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I know that I started this little tapestry when I was 5! Once again, the threads came from Mum’s box and the green was going to run out before the grass was finished.  Therefore, it was put away.  In hindsight, I’m really surprised that Mum didn’t push me a bit more to finish it. Oh, well, it will continue to languish in my basket. It will never be thrown out, but never finished.

The most recent little bit of cross stitch I have done is this lovely bookmark.  I bought the kit in 2007 at Fort Augustus on the shores of Loch Lomond and worked it while we were travelling around.  It was lovely to sit quietly and stitch at times and is a nice memento of that trip.

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I’m guessing that as a result of Chookyblue’s inspiration there will be a cross stitch revival among the blogging community as so many have also been cross stitchers. It will be interesting to see.

Friday, 19 November 2010

Farewell Felix

We lost our Felix last week.  He didn’t come home for tea, which wasn’t out of the ordinary, but he wasn’t there for breakfast the next day …….. or that evening.  He was a bit of a wanderer and the brown and tiger snakes are about, so we feared the worst.


Those fears were realised when Mick found him a couple of days ago.  He had obviously been bitten, found himself a quiet spot and slowed his metabolism right down, as he hadn’t been dead all that long.

It is very sad, but at least we know where he is and he is at peace.  Apparently, cats put themselves into a coma after a snake bite, so aren’t in pain.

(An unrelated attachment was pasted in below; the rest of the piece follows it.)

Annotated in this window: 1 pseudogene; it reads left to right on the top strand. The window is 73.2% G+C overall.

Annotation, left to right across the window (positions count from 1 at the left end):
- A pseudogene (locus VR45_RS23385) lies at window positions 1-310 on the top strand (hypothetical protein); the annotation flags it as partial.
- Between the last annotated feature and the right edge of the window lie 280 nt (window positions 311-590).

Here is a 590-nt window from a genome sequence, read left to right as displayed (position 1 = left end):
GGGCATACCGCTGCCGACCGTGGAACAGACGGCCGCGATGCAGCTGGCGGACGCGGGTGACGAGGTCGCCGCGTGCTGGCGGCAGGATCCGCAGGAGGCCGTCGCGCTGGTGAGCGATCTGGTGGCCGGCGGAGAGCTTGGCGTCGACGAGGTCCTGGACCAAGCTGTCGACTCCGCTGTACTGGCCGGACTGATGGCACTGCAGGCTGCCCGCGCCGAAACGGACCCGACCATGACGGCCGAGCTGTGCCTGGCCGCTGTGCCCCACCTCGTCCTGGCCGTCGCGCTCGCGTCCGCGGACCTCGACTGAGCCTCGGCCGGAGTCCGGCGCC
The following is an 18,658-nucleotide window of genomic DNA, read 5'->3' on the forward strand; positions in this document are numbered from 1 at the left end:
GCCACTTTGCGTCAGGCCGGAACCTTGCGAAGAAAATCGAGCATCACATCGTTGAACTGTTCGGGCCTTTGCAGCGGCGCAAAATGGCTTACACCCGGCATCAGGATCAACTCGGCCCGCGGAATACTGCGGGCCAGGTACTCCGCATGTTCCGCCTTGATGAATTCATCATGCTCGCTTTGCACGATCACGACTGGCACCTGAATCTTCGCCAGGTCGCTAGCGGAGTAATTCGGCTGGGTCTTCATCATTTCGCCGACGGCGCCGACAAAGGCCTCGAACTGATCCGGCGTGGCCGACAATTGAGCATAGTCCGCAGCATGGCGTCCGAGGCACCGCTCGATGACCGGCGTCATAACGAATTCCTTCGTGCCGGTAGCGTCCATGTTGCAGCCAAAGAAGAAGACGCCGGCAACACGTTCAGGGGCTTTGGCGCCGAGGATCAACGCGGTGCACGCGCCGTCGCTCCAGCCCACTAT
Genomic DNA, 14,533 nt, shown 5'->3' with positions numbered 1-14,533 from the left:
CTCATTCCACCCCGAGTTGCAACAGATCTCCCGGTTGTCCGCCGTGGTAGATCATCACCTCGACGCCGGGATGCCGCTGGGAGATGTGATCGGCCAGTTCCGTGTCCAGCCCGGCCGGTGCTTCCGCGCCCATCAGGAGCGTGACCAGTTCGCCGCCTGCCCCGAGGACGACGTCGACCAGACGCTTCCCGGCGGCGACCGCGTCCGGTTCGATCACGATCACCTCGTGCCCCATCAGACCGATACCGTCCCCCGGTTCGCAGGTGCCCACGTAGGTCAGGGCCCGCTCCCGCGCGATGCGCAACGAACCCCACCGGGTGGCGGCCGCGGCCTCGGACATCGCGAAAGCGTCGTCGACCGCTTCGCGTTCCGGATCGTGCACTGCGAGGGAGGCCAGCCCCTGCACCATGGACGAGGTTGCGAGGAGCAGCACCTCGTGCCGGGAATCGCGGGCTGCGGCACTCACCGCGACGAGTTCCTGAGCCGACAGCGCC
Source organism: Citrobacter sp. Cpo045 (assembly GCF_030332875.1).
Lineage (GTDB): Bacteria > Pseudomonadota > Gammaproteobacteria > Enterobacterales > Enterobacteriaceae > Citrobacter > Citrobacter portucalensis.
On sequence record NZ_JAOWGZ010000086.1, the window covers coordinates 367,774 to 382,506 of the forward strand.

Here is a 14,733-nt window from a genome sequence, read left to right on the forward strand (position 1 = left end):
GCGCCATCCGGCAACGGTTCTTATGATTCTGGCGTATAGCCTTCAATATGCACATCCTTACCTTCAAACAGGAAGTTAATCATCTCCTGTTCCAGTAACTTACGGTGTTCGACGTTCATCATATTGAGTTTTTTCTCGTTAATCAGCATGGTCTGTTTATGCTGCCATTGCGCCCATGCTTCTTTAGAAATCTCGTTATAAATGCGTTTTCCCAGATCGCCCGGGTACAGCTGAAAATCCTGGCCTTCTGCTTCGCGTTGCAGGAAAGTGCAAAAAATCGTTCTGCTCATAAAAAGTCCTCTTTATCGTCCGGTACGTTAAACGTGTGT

Felix was such a funny little chap.  He wasn’t overly affectionate, but sometimes would snuggle up for a cuddle.  His face always looked a bit worried.  The photo of him on the day we brought him home captures that look perfectly.  He was just over three years old and his litter mate Joey is missing him, as they were such good friends and always slept curled up together. We will have to lavish him with extra love.

It’s funny, I take so many photos but I have next to none of the cats.

Rest in peace Felix.

Tuesday, 16 November 2010

Tuesday Treasures – Finale

As this is to be the final episode of Tuesday Treasures I thought I’d better hunt out my very special patchwork treasure. 

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After a bit of a search through the blanket box it was located.

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As usual, there is a story behind this treasure.

When we were kids we would go down to Grandma’s in the May and August school holidays, just Mum, my brother and I, as Dad would still be at work.  I would share Mum’s big (for a little girl) three quarter size bed and my brother would be in the daybed.  Sometimes the three of us would be in the big bed singing “There were three in the bed and the middle one said ‘Roll Over, Roll Over’, so they all rolled over and one fell out”. It was good fun.

I always loved the bedspread.  Some years ago I asked Mum if she knew what had become of it.  She wasn’t sure, so next time she was down there she asked the question.  “Oh, that old thing, I used it to cover the tractor to keep the frost off it”.  Mum’s heart sank.  “Pink, wasn’t it?” Mum felt a wave of relief.  “No, it was blue.”  After a bit of a rat around, the bedspread was found in the bottom of a wardrobe, so she brought it home and I now have it.

In 1952 Mum and Uncle Chris went to Queensland for a holiday visiting cousins.  While they were away Grandma got busy and made a new bedspread for Mum’s bed.